NEW ARRIVALS REVEAL WHO WE ARE
My expectations for the kids and Humanity Home were very high, and the experience of 120 days there between April 2018 and January 2019 confirmed that HH is filled with love and is transforming our kids. Even with that background, what I saw at Humanity Home during 35 days in April and May 2019 absolutely stunned me. I was literally in awe more times than I can count. There is such love in this house that is constantly reflected in the interactions between the kids. The older girls look after the younger kids without being asked. Kids are constantly helping each other, sharing clothes, carrying water, making sure they have their school things, helping with homework, looking out for each other at school, hugging each other. They know and appreciate each other’s personalities. They delight in each other’s antics. They understand each other’s strengths and weaknesses. They are a beautiful family.
In a culture where we are going against the grain by emphasizing empowerment of and respect for children and women, prohibiting corporal punishment, and instilling love rather than fear and intimidation, Judy and I talk to the kids a lot about “who we are” at HH. Who we are was on inspiring display when we accepted three new little girls in late April.
Our new girls are 7, 4 and 3. We have known of the three year old since she was one and, as with our other three year old, prayed that she would survive until she was old enough for us to take care of her. When we picked up each of the two younger children, the frightened, disoriented child sat on Judy’s lap for the drive to HH. The instant look of absolute love on Judy’s face foretold the story of the transformation about to take place in the child’s life.
Like the new parents that we are, our feelings when new children arrive is excitement and exhilaration that overrides everything else. We also had concerns like any parent would have. Would the new child be lost when suddenly surrounded by 18 others? Would she pine for her relatives? Would she be overwhelmed. Would our existing kids feel threatened, particularly 3-year-old “Baby B,” who had become accustomed to being the baby of the house?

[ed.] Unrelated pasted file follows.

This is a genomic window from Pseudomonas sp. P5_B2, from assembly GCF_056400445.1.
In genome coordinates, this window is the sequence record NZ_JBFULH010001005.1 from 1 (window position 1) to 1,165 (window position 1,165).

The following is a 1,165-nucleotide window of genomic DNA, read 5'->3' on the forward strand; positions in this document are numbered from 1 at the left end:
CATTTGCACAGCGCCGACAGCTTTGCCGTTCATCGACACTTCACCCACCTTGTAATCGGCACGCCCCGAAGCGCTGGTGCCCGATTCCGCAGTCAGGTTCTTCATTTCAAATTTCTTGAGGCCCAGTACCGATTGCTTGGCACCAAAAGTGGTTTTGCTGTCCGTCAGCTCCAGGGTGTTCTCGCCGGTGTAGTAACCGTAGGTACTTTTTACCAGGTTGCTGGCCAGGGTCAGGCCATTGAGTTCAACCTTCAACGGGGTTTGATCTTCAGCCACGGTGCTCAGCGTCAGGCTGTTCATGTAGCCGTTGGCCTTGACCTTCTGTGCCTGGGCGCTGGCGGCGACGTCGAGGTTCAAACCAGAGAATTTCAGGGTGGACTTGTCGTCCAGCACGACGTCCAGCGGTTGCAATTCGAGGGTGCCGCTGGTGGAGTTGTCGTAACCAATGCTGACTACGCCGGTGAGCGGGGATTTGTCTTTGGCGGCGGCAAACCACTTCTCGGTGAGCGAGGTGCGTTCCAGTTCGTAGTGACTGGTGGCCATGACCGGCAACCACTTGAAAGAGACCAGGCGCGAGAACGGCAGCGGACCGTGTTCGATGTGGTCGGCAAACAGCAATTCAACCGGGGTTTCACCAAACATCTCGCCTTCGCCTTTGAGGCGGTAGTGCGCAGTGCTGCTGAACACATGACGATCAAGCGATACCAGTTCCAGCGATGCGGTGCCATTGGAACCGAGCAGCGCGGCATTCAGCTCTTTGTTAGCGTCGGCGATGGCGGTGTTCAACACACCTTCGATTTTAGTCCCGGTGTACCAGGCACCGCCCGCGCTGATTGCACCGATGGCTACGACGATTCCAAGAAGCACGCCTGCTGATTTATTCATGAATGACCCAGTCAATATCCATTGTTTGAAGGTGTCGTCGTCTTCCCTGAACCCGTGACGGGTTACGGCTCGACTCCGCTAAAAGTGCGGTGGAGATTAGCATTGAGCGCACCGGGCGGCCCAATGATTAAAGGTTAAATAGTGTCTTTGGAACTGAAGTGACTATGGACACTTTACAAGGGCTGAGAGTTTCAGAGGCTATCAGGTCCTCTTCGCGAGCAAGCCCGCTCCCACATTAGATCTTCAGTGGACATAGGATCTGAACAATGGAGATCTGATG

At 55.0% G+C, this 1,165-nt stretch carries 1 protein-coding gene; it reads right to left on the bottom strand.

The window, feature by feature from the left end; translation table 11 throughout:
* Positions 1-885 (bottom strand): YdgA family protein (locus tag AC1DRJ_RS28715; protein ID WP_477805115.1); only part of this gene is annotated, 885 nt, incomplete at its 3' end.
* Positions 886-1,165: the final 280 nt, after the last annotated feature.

Weeks later, representatives of the children’s department, conducting a routine survey, asked us what our orientation plan was. Judy and I started laughing. Our “orientation” went like this: We opened the car door and the other kids took over. They embraced the new girls, took them by the hand, showed them the house, decided where they would sleep, found them clothes and shoes that fit, made sure they knew their way around, engaged them in play and activities, and doted on them immediately. The five-year-old brother of the new three year old (the brother has been with us for nearly two years) immediately assumed a kindly big brother role, often carrying his sister around piggy-back, making sure she was doing well. Baby B is often seen holding the hand of the younger new kids. She is now a “big sister” too. When one of the younger kids fell at school, Baby B came home and told Judy all about it, with great passion and concern in her voice. We immediately enrolled the kids in school. While we were dealing with registration details, our four year old disappeared. We eventually found her sitting next to the teacher in the appropriate pre-school class. Five-year-old LJ had seen her, taken her by the hand, and walked her to her new classroom. That is what good sisters do.
Within a few days, all three new girls were part of the wonderful mix at HH. They were fully involved playing with the other kids of all ages. They were in the middle of tickle fights and shrieking with delight at games of hide-and-seek. They fell asleep leaning against me at story time. Their look of astonishment when meals are served has subsided.
It is virtually impossible to believe now, but worth reminding ourselves, that all of these children came to us from circumstances of neglect, privation and sometimes abuse that we cannot even imagine. For example, when she was a teacher near her village, Judy would often see a two-year-old boy running around naked, by himself, crossing the highway. Today, that little boy is the big brother described above. Imagine the thrill Judy feels seeing this kid gleefully running around HH. This is what HH is all about.
I have said many times that we have only one rule: We are going to love and raise these children as our own. This means that every time we see a child, he or she is the most beautiful thing we have ever seen. The beauty of today’s Humanity Home is that the love and respect that we provide these children is being absorbed, learned and emulated by the kids. The older girls live it. The younger kids copy them. This is who we are.